Horse and Buggy Schools and Psychology Just Won’t Cut It Anymore-Tradition;
Tradition. By Cameron W. Meredith, Professor Emeritus, Southern Illinois University
Upon seeing my favorite musical, “Fiddler on the Roof” for the sixth time, I was impressed how powerful tradition is in our lives and when it is no longer very useful, how difficult it is to break. Tradition continues to rule the organization of our public schools and to dictate the psychology, which is used in our classroom and families.
Our current education model for schools was developed when the United States was a rural country. This is Often referred to as the “Rural Model…,” Children attended school 5 days a week for 36 weeks. This allowed a farm child 14 weeks in the summer to work in the fields. Saturdays were reserved for a trip to the nearest village and Sundays were reserved for church. While the rural model has been obsolete for many years, children still attend school 180 days a year, which means they are not in school 185 days a year, including a 12 week summer, where they forget much of what they have learned. It appears that the reason we organize our schools in this way is because we have always done it that way- tradition.
Even more concerning is how First Force Psychology (behaviorism), which was created and developed in the last half of the 19th century, is still the prevailing psychology used in our schools and families today. This psychology did not conflict too much with fundamental religion and continues to be accepted through the 20th century. First Force Psychology is based on rewards and punishment, otherwise known as stimulus response psychology. First force psychology was first developed with dogs and remains nothing more than obedience. The basis being what works with animals also works with human beings. These intelligent psychologists forgot that human beings could think, chose, and change while animals are limited to instincts and training-tradition.
One of the best examples of the prevailing psychology today is the almost universal acceptance since the 1970’s of Lee Cantar’s, “Assertive Discipline.” It is behaviorism warmed over but presented in a much more understandable way. Few object or even question it because parents, grandparents, and teachers who used the theory and practice of behaviorism on them probably raised them and, of course, they believed they turned out all right-tradition.
There is some truth in the fact that many, many students with the help of dedicated teaches and parents have turned themselves out quite well into responsible and useful adults. In spite of the outmoded rural model, it is amazing how well the schools do compared to other countries which have 10 and 11 month schools. Even with the emerging competitive global economy, it appears that we have no intention of abandoning the rural model or spending more money on education- tradition.
Unfortunately, there seems to be no let-up in criticism of our schools and parents. Self-appointed experts for years have claimed that our schools are a disaster, particularly our inner-city schools. They claim our teachers are doing a poor job and children are learning little. Parents are accused of being neglectful, permissive, and not getting involved with their children’s homework. Thus, the cry for the privatizing, vouchers, school choice, merit pay, and longer school day. There have been some suggestions for a longer school year such as 210 days but no ideas as to funding it- tradition.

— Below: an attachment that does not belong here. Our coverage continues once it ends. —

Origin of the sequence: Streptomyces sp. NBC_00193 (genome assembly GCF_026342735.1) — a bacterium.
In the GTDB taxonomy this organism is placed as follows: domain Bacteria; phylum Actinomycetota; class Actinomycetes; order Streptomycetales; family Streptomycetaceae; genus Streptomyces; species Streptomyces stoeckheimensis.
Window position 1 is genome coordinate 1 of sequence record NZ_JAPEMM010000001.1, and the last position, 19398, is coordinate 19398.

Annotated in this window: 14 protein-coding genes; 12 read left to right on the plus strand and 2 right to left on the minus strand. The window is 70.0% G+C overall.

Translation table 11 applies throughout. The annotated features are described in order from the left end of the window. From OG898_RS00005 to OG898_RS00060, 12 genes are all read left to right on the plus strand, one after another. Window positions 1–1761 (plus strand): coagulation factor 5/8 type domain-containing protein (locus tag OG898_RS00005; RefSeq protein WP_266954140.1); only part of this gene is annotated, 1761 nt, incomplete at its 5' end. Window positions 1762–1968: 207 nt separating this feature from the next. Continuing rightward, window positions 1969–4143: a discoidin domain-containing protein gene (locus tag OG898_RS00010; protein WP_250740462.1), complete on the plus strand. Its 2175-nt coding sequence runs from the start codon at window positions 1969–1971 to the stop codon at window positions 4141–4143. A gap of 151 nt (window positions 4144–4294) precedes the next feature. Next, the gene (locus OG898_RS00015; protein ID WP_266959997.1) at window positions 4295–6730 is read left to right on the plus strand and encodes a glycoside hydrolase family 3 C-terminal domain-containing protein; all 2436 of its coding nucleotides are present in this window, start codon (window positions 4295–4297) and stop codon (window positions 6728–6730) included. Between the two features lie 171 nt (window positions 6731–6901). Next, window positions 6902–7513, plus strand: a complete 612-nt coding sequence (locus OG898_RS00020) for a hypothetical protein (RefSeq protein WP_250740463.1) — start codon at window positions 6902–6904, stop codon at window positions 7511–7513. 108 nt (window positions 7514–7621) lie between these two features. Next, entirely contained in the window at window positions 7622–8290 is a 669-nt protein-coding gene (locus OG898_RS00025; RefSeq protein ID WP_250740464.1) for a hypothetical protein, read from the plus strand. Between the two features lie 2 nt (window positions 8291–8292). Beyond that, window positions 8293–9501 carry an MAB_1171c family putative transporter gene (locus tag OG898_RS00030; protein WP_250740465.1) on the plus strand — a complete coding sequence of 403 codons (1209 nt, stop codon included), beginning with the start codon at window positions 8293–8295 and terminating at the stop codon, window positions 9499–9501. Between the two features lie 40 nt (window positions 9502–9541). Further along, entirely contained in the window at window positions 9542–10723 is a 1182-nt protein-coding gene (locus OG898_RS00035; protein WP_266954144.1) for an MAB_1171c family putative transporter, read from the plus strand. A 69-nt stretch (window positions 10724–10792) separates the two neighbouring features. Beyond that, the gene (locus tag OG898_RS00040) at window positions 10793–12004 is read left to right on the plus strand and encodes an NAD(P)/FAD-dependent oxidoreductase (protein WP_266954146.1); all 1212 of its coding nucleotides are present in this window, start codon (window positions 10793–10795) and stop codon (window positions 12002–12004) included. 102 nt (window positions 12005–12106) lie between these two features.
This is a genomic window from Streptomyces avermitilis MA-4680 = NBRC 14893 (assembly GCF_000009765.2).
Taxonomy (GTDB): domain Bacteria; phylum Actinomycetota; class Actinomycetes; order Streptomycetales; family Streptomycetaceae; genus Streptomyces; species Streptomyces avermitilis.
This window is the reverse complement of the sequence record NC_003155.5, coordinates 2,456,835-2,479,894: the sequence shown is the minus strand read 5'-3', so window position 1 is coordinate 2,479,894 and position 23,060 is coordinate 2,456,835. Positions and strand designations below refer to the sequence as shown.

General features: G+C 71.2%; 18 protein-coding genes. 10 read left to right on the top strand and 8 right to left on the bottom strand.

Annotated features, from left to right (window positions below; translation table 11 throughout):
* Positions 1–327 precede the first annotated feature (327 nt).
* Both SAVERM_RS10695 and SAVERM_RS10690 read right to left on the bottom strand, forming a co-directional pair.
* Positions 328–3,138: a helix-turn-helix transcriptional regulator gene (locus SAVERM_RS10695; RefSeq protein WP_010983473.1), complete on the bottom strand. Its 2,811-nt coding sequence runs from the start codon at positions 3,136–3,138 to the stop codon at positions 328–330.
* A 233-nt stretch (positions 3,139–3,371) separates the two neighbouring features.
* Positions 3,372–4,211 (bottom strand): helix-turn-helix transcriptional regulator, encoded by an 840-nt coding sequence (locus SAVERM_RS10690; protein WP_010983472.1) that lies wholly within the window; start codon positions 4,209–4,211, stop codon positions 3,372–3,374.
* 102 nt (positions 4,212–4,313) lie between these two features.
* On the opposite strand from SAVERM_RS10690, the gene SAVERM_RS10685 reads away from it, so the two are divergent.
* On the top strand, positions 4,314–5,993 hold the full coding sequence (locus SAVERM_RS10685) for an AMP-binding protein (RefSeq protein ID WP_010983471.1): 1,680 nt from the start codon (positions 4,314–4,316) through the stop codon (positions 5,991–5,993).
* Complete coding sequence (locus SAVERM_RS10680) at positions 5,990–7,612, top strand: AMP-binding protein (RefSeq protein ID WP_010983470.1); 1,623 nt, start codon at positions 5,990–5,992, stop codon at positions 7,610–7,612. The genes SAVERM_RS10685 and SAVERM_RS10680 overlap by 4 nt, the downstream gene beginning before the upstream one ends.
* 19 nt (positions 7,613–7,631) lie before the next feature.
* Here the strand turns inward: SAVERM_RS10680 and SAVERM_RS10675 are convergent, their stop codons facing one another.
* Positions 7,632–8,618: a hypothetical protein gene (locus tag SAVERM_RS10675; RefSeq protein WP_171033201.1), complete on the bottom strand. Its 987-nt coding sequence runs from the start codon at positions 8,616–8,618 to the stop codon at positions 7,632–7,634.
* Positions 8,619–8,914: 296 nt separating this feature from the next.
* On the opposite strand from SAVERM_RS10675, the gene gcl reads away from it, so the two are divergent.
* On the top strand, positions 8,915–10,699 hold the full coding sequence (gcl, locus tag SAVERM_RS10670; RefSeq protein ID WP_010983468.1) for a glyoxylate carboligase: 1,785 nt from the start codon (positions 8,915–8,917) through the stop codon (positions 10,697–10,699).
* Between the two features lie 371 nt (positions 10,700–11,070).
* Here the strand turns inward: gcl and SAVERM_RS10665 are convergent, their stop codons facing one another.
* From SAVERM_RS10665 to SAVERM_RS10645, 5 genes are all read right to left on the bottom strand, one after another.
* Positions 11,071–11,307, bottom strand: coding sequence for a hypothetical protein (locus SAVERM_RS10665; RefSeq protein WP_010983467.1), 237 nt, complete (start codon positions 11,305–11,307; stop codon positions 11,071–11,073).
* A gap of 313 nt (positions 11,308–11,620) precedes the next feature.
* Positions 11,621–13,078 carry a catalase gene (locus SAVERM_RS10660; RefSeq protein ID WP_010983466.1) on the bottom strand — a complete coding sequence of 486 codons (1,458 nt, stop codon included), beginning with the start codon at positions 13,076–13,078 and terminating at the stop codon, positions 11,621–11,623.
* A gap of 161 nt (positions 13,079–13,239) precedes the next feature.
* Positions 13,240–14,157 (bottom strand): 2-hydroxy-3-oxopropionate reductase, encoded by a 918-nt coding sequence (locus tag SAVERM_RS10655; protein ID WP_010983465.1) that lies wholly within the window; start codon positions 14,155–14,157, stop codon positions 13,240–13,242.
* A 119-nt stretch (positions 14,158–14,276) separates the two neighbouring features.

However, few suggest year-round school because everyone knows that both teachers and students would burn out under the vertical structure, the prevailing psychology, and the classroom atmospheres of today. There is some indication that there is some burnout every week with the long school day and compulsory homework. Some believe that teachers and students need weekends and summers to recover from the tensions and stress- tradition.
I have been interested in breaking the tradition of the 180 day school year and the use of behavioristic psychology for over 55 years. This came about in the 50’s as we experienced a tremendous increase in enrollment and a shortage of classrooms with double shifts in many schools. I had some evidence that half-day students did as well as full-time students. About the same time, I had discovered the best of progressive education and Adlerian psychology with its encouragement, cooperation, freedom with order, choice and social interest. This new psychology would prevent burnout and result in enjoying school. Thus I came up with half-day school, six days a week and year round without a substantial increase in funding- tradition possibly broken.
I have written several articles and made numerous presentations as well as an unpublished manuscript on year-round school in 1956 but gained little support over the years. Let me share with you a handout I wrote 40 years ago entitled, “Humanizing Education Year-round- An Adlerian Model.” Since then I have been involved in disseminating Third Force Psychology and William Glasser’ s Choice Theory. I still have hope for year-round education. It is high time education becomes a full time enterprise.